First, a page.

All of Keely McLaughlin's hard work has paid off.
On Wednesday, April 12, just one day after breaking the state shot put record, McLaughlin signed with Oregon State for track and field.
"It's kind of crazy. I knew for awhile where I was going to go," said McLaughlin. "It's really crazy just to see how many people are here and to find out I have a big support system. It's just really great."
McLaughlin chose Oregon State after building a strong connection to the team in a two-day visit.
"My mom and I we were actually both just crying when we left [Oregon State] because we had connected just within those two days," said McLaughlin. "They have a phenomenal coach that has produced tons of All-Americans and Olympians so I'm pretty excited."
McLaughlin still has the Olympics in mind, but is focused on her education, planning to study business and sound production.
For McLaughlin's mother, Missy, McLaughlin's signing is a relief.
"It's awesome. Me more than anybody knows how hard she's worked. All the blood, sweat and tears. It's awesome. This is where all the hard work has paid off and this is a big accomplishment here," said Missy.
For three years, McLaughlin was coached by Ron Culwell. Culwell became the head football coach, a duty that took him away from his throwers. Despite the change, Culwell is happy for McLaughlin.
"It's a feather in her cap and a feather for Grove, for our community. It just shows that if you work hard enough and believe in what you want to do, then you can do it. That's what we try to teach as educators, do what you want to do, have a dream and go for it," said Culwell.
Culwell believes that McLaughlin will do well in college.
"I think she's going to do great. I think they'll control a little bit more of what she does everyday. In what she eats and her workout schedule, all that stuff. It'll be more precise and more accurate, what she needs. She'll flourish up there, " said Culwell.
McLaughlin has even impressed Assistant Principle Bobby Kretuz with her work ethic.
"Everybody's talking about work on the athletic field, I stayed in touch with her and her mom over the summer and there's probably not two or three days in the summer that she's not lifting weights or working on her feet or squating. I don't know if you guys realize that. Nobody gets great by just sitting around. She puts in the extra hours," said Kreutz.
Grove's head track and field coach, Warren Brumley, also spoke to McLaughlin's work ethic.
"She got outside help, She spends hours out there. She stays after everybody else goes home. On weekends, if you go by, she's out there throwing. That's what it takes if you want to be good or even above that. It takes that extra effort," said Brumley. "I'm extremely proud of her. She represents our track team well."
But there is more to McLaughlin than her athletic accomplishments.
"Today, if you look at her in the classroom, she's unbelievable," said Kreutz. "If you look at her academically, she's in the top twenty, top ten students in the senior class."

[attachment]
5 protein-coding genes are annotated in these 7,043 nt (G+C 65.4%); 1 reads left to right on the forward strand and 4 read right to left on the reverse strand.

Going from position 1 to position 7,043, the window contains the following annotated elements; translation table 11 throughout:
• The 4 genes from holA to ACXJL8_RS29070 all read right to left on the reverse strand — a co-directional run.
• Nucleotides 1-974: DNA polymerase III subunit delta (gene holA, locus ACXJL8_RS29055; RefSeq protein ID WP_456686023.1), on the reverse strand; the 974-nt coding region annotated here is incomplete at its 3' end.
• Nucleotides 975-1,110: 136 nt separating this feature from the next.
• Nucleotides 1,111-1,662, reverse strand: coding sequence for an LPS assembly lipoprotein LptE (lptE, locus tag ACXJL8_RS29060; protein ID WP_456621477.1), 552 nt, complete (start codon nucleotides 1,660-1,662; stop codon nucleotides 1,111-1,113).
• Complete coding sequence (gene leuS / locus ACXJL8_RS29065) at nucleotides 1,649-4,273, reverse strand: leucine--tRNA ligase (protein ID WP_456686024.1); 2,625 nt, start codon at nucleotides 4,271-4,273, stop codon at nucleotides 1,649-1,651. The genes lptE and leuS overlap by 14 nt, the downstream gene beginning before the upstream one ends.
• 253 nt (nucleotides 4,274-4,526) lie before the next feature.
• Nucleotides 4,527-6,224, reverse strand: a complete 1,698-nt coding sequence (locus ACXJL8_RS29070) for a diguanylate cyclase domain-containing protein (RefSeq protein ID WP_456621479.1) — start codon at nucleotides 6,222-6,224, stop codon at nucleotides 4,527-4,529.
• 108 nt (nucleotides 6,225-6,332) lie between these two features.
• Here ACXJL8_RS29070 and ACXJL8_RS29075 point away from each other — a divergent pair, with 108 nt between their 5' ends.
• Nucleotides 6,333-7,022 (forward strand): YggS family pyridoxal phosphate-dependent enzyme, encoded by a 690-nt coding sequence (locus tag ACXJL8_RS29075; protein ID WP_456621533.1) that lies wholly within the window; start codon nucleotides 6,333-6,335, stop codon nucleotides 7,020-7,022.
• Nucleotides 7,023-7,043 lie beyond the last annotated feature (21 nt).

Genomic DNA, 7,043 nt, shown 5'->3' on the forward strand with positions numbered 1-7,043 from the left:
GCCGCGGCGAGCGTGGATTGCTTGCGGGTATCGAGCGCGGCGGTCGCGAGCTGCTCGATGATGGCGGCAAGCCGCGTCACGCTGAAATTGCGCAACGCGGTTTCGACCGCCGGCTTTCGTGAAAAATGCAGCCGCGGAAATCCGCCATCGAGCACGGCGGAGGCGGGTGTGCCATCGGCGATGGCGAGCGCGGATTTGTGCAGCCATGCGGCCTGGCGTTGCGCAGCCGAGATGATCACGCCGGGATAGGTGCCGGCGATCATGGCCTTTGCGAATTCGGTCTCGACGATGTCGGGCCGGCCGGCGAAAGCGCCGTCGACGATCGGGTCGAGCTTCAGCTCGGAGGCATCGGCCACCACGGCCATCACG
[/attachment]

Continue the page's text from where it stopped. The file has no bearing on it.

Back in McLaughlin's freshman year, Kretuz made a deal with her. For every school record she broke, Kreutz would buy her lunch.
"That was worth it to me, 'you get a school record and I'll get you lunch'," said Kreutz.
Not long after, McLaughlin broke the school record in the discus. Kretuz held true to his end of the bargain and brought McLaughlin McDonald's for lunch.
"The first few times he brought me McDonalds and I was like, 'I love this, but can you get me something healthier?' So from then on he got me sub sandwiches or salads," said McLaughlin.
Kretuz has never been disappointed in the deal he made with McLaughlin.
"I kid you not, she has broken school records by an inch or more at least ten times," said Kreutz. "She milks it. She can control it. She beats it by that much and says 'you owe me lunch'. It's unbelievable."
McLaughlin appreciates her support system of teammates, friends, coaches and teachers.
"Thank you for supporting me throughout my career, just know that hard work really does pay off. It might stink for a little while, but eventually the big reward will come," said McLaughlin.
McLaughlin sets new record in shot put
On Tuesday, April 11, Keely McLaughlin not only set a new state record in the shot put, but she shattered the standing record.
In 2001, Amanda Warehime from Bartlesville threw a 45-11.75, then broke her own record at the State Meet, throwing a 46-4.5. McLaughlin throw at Miami reached a distance of 46-8.25, nearly four inches farther than the record.
"I was just really shocked. I didn't think at the beginning of the day that I was going to do it. So when I was just getting closer and closer I was just pumped up and really feeling it," said McLaughlin. "As soon as I broke [the record] my other teammates, we all just screamed as loud as we could, because it was so exciting."
McLaughlin hopes her record won't last long.
"That's my goal. I'm hoping to hit fifty this year," said McLaughlin.